A century later, Jean-Jacques Rousseau argued that Grotius tended to argue by offering fact as proof of right: "It is possible to imagine a more logical method," he concluded, "but not one more favorable to tyrants." (9) Grotius wrote his treatise in a period of transition. Europe was emerging from the medieval period and the vertically structured hierarchies under the Pope and emperor, entering the modern period of horizontally organized sovereign states that was formally established in the 1648 Peace of Westphalia. That treaty provided the foundation for the balance of power policies that remained substantially unchanged until the French Revolution and the Napoleonic wars. Ending the wars of religion, the 1648 treaty affirmed the right of rulers to determine the confessional allegiance of their states and subjects (cuius regio, eius religio) and the corresponding secular supremacy of territorial rulers over their dominions (Rex in regno suo est Imperator regni sui). (10) This effectively brought an end to interventions for purely religious differences in Western Europe, though religion remained an important factor in the East.

Today, states continue to command a privileged position over other (recognized) international persons. Only states can be members of the United Nations, only states may bring contentious claims before the International Court of Justice (ICJ), and only states are entitled to the benefits of territorial integrity and sovereign immunity. The state is therefore the dominant actor on the international plane (though, if states are theoretically equal, some are clearly more equal than others).

The greatest potential for challenge to this paradigm came after decolonization, as independence was assumed by the one-third of humanity that did not govern itself when the promises of the UN Charter were made. In part due to fear of disorder and in part for want of any choice, the postcolonial leaders accepted the borders and many of the institutions bequeathed to them.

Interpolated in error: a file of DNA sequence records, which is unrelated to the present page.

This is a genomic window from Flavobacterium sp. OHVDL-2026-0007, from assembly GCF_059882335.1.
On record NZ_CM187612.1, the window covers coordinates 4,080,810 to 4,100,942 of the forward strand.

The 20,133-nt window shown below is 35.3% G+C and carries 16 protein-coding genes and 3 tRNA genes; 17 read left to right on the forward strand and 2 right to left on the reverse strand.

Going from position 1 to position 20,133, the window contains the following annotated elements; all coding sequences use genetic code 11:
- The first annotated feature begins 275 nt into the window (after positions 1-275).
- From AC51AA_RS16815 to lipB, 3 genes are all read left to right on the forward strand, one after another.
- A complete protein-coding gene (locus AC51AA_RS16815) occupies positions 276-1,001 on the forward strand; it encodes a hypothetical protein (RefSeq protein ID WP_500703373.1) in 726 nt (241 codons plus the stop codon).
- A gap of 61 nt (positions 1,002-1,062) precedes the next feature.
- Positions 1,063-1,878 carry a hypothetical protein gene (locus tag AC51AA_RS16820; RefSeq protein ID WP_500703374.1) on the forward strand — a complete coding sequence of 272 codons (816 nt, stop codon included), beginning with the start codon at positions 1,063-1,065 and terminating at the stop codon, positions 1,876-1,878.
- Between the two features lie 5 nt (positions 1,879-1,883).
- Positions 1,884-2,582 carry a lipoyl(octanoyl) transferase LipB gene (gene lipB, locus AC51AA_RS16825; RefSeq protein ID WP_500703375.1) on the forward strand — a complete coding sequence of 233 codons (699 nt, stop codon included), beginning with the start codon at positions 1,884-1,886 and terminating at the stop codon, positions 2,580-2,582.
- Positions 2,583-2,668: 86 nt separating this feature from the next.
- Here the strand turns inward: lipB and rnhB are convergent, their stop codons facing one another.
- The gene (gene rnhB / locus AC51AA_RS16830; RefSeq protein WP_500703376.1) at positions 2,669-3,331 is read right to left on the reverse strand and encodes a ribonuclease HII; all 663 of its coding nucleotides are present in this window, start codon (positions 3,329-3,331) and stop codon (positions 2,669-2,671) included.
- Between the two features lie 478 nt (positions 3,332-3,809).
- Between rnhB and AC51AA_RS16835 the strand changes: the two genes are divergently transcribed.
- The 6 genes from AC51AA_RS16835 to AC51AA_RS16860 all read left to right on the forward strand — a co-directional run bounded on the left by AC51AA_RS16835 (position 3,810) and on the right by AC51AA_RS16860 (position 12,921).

There are, to be sure, exceptions. The Holy See and Vatican City, for example, have caused much head-scratching over the years on the part of academics: they enter into treaties and have observer status at the UN, but lack a permanent population and, in the case of the Holy See, any territory--or at least any earthly territory. (11)

These and other exceptional cases like the Knights of Malta notwithstanding, the history of public international law is commonly regarded as a history written by and for states.

Solferino, 1859: Enter Civil Society

Such an account is, of course, a partial one at best, but it brings me to my second locale: Solferino.

In an age when the promise and the perils of globalization mean that public goods like the Internet and threats from terrorism to climate change operate independently of states, the notion that states are the only politically relevant actors is risible. Yet the role of civil society existed long before the shrinking and flattening of the world. (12)

The origins of modern international humanitarian law lie in a kind of civil society. The modern form of the problematic body of rules designed to limit suffering in wartime can be traced to the Austro-Italian War of 1859. Henry Dunant, a Swiss businessman, happened to arrive in Castiglione della Pieve on the same day that the Battle of Solferino was fought nearby--a "mere tourist," as he wrote in the memoir of what he witnessed. The brutality of the battle was not atypical for its time, but Dunant's depiction of the human misery was graphic and pointed. In particular, he focused on the aftermath of battle, the wounded men whose numbers overwhelmed army medical services and began to fill the town:
Men of all nations lay side by side on the flagstone floors of the
churches of Castiglione--Frenchmen and Arabs, Germans and Slavs. Ranged
for the time being close together inside the chapels, they no longer
had the strength to move, or if they had there was no room for them to
do so. Oaths, curses and cries such as no words can describe resounded
from the vaulting of the sacred buildings. (13)


Dunant called for the establishment of "relief societies for the purpose of having care given to the wounded in wartime," and "international principles" (14) to serve as the basis and support for these societies--precursors to the International Committee of the Red Cross (ICRC) and international humanitarian law. This set the stage for more formal conventions on the laws and customs of war adopted at The Hague International Peace Conferences of 1899 and 1907.